Students invited to join Pine City band

-Beginner Band Registration scheduled for September 13

The Pine City Schools Music Department is currently registering new fifth and sixth grade students for their award-winning band program.  Lessons are available free to all students at Pine City Elementary and St. Mary’s School, and area home school families.

Registration is Tuesday, September 13 from 2:30 to 6:30 p.m. at Pine City Elementary School.  At this time, parents can schedule lessons and learn more about renting an instrument.  If families are unable to attend registration, contact director Brad Mariska by emailing bmariska@pinecity.k12.mn.us or calling 320-629-4129.  Parents should not purchase an instrument before the registration date.  

Rental programs are available for families of all income levels.  

Says Mariska, “I am very proud of the contributions the school administration and local residents have made to supplement our instrument inventory.  Families who might not be able to otherwise afford buying an instrument have several affordable options for acquiring an instrument, which they can learn more about by attending registration on September 13.”

Over 350 students in grades 5-12 played in the band program last year, when Pine City was named one of the “Best Communities for Music Education in America” by the NAMM Foundation for the second year in a row.

Public invited to 9/11 Memorial Ceremony

A ceremony will be held at Brennan Field in Hinckley on Sunday, September 11, 2011 at 1 p.m. to honor victims and heros of the 9/11 attacks.

The following article is reprinted with permission from the author.  Originally published in the Hinckley News:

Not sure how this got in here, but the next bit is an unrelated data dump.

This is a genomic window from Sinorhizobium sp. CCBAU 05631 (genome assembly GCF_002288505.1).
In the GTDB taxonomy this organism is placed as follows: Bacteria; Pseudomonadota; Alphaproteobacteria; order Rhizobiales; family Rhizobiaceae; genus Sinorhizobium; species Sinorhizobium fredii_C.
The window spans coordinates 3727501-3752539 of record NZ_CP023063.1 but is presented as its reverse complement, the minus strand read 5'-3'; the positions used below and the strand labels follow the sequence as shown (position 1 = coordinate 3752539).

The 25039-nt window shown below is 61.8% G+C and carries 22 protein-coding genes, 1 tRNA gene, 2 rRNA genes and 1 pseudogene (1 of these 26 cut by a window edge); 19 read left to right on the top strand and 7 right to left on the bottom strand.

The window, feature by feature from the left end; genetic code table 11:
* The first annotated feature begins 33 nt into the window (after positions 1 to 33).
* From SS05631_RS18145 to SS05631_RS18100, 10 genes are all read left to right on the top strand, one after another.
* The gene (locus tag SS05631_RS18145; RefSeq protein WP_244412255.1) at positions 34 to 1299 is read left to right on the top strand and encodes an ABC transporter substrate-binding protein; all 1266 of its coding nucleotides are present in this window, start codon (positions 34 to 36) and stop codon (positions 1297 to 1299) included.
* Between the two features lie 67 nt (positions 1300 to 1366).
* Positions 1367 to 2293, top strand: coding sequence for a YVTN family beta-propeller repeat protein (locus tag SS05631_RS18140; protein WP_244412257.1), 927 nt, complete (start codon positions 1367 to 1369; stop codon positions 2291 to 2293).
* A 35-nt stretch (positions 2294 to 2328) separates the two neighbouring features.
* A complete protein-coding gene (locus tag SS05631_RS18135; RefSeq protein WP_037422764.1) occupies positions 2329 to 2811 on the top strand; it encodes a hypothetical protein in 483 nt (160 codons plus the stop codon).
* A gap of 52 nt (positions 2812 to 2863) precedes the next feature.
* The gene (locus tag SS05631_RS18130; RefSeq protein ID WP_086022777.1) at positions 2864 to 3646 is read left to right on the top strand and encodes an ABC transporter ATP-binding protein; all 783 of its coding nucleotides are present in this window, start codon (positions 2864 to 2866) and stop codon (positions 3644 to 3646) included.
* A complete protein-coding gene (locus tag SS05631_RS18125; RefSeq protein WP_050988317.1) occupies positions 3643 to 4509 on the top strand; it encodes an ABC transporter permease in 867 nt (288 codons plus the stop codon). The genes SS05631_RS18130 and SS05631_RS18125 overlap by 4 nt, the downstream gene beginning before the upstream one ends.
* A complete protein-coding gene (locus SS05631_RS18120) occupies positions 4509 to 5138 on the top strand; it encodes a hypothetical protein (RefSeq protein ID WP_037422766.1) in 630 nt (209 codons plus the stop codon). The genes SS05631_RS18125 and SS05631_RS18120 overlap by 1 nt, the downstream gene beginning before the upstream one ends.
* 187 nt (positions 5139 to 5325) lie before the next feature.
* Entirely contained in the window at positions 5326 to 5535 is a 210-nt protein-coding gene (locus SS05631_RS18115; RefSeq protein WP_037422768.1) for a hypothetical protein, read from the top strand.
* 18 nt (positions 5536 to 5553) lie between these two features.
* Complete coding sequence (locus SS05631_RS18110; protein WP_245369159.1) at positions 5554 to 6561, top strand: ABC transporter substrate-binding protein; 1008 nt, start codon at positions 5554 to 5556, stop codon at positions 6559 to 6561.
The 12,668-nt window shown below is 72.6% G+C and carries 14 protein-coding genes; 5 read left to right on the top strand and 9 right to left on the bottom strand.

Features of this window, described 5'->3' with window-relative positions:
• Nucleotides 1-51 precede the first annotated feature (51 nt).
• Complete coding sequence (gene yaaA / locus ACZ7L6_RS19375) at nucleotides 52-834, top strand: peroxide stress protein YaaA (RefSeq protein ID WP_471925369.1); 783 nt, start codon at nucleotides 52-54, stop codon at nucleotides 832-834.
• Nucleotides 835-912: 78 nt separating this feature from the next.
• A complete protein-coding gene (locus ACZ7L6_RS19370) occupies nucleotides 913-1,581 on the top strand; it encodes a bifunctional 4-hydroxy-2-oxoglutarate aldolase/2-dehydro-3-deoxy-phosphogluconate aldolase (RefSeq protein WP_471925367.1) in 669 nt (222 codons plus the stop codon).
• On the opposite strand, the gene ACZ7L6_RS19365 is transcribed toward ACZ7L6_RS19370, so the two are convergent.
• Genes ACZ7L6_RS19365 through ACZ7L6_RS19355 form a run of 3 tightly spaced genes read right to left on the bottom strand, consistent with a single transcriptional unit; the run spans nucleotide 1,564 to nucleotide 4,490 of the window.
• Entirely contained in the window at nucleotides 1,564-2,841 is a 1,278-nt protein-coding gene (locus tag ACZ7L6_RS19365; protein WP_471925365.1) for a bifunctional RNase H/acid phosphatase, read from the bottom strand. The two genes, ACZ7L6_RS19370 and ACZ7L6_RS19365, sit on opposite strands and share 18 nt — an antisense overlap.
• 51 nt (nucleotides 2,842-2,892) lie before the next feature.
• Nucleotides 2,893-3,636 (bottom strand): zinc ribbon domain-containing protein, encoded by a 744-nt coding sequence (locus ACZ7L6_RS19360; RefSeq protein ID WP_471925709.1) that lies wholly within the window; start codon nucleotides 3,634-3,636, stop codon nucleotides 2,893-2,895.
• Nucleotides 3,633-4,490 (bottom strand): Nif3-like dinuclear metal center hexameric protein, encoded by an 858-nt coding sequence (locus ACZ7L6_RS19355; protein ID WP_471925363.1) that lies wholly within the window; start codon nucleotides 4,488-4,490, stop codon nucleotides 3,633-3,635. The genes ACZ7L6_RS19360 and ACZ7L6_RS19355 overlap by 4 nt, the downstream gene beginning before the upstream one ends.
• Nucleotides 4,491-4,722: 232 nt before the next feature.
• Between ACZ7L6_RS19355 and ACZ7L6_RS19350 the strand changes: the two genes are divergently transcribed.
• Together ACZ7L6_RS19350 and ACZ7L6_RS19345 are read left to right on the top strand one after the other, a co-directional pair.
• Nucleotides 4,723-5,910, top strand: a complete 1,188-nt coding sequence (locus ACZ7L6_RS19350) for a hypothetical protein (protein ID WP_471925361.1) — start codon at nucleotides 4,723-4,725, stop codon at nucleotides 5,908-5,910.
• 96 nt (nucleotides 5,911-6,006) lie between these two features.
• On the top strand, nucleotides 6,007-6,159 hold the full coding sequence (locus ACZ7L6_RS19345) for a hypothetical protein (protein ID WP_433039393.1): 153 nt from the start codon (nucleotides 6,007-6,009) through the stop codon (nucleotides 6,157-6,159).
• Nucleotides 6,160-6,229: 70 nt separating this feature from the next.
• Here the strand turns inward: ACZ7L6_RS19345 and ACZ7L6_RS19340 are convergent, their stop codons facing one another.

Written By Ailene Croup

The best place to see Manhattan is from Staten Island, according to Paul Marten. That’s where he works and lives.

On Sept. 11, 2001, Marten stood on the ferry and stared in disbelief as it glided across the Hudson River toward Manhattan. The skyline was partially obscured by a cloud of smoke and dust.

Then, the second tower fell.

It was a scheduled day off for Marten, a firefighter with Staten Island Engine Company 153. Usually, he kept his radio turned down low at his bedside. It was off.

A plane had hit the World Trade Center (WTC), his wife said as she woke him.

“I thought, probably a small plane. I heard there was a good fire going in Manhattan.”

He got dressed, kissed his wife goodbye and went to work. On his way there, the South Tower collapsed.

Those hours of that day would mark the first of 400 Marten would spend at Ground Zero, the site of the WTC, until the recovery effort finally ended in May 2002.

His fire company tried to stay together. First a ferry, then a bus to city hall, people covered with dust walked past toward the river.

“Anyone who had a boat did some ferrying that day.”